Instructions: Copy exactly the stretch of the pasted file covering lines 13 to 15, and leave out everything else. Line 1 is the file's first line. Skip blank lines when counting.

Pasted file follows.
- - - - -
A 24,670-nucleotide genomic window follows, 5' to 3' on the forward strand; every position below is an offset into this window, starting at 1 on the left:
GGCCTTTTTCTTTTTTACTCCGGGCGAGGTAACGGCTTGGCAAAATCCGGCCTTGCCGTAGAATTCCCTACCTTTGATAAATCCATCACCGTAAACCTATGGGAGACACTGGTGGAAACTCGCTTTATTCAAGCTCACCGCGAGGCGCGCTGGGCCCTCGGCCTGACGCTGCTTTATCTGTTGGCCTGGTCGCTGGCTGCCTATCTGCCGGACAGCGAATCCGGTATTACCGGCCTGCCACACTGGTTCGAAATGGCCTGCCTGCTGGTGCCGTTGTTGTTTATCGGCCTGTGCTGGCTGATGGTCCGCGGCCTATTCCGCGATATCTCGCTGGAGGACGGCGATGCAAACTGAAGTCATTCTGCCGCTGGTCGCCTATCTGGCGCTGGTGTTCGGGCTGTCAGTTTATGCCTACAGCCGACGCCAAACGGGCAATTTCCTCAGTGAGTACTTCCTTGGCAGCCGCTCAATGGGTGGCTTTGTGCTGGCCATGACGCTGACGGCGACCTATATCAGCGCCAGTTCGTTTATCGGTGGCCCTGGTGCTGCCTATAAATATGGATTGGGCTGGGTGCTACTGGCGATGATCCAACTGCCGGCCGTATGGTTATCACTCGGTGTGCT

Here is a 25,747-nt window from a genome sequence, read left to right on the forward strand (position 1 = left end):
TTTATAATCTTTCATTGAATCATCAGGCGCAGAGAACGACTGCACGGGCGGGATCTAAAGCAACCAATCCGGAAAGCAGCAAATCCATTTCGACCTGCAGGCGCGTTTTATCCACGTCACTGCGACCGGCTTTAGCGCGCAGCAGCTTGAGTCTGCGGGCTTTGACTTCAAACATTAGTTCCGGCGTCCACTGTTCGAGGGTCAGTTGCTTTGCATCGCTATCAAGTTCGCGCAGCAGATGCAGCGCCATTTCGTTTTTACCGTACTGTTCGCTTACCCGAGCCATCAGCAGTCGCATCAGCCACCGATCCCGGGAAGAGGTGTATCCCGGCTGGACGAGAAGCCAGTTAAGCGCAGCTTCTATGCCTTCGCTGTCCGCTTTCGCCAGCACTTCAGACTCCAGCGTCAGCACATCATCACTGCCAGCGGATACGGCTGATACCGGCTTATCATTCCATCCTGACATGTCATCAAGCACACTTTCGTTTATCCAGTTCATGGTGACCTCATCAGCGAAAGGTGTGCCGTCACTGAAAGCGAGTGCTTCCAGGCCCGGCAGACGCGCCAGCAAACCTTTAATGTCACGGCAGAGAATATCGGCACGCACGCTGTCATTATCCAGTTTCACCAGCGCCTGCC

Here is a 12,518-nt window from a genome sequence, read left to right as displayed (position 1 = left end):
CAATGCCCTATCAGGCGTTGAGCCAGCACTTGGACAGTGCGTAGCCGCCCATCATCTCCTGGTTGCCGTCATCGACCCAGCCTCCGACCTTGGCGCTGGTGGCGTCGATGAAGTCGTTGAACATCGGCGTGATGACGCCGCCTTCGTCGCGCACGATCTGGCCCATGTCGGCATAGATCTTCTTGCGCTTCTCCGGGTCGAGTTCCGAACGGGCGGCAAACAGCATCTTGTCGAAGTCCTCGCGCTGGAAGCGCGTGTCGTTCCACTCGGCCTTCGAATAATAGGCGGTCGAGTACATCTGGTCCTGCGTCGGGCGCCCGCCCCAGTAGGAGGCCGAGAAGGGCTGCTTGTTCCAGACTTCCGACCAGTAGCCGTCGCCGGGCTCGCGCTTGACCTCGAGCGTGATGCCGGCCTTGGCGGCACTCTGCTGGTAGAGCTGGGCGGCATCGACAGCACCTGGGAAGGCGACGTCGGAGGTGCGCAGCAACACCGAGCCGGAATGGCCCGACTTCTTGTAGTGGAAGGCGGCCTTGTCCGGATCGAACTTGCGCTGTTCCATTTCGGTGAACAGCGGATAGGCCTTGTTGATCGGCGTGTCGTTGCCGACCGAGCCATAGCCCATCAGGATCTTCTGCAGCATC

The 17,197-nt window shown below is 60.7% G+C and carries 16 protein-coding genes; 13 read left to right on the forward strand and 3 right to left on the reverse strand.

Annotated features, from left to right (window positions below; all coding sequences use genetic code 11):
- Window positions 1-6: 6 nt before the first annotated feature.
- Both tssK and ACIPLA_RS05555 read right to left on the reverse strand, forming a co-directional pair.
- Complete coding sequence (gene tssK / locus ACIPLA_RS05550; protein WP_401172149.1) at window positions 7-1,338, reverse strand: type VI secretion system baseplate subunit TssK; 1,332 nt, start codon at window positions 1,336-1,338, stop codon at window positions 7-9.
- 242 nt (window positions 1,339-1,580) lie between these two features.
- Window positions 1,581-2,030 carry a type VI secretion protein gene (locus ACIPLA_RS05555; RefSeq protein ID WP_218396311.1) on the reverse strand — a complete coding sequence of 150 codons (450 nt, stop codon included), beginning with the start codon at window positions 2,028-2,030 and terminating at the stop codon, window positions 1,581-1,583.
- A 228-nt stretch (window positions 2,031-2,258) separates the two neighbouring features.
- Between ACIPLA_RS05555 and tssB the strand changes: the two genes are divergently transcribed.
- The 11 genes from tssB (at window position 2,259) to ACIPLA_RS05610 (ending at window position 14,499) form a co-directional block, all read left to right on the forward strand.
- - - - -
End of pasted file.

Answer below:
- Window positions 1,581-2,030 carry a type VI secretion protein gene (locus ACIPLA_RS05555; RefSeq protein ID WP_218396311.1) on the reverse strand — a complete coding sequence of 150 codons (450 nt, stop codon included), beginning with the start codon at window positions 2,028-2,030 and terminating at the stop codon, window positions 1,581-1,583.
- A 228-nt stretch (window positions 2,031-2,258) separates the two neighbouring features.
- Between ACIPLA_RS05555 and tssB the strand changes: the two genes are divergently transcribed.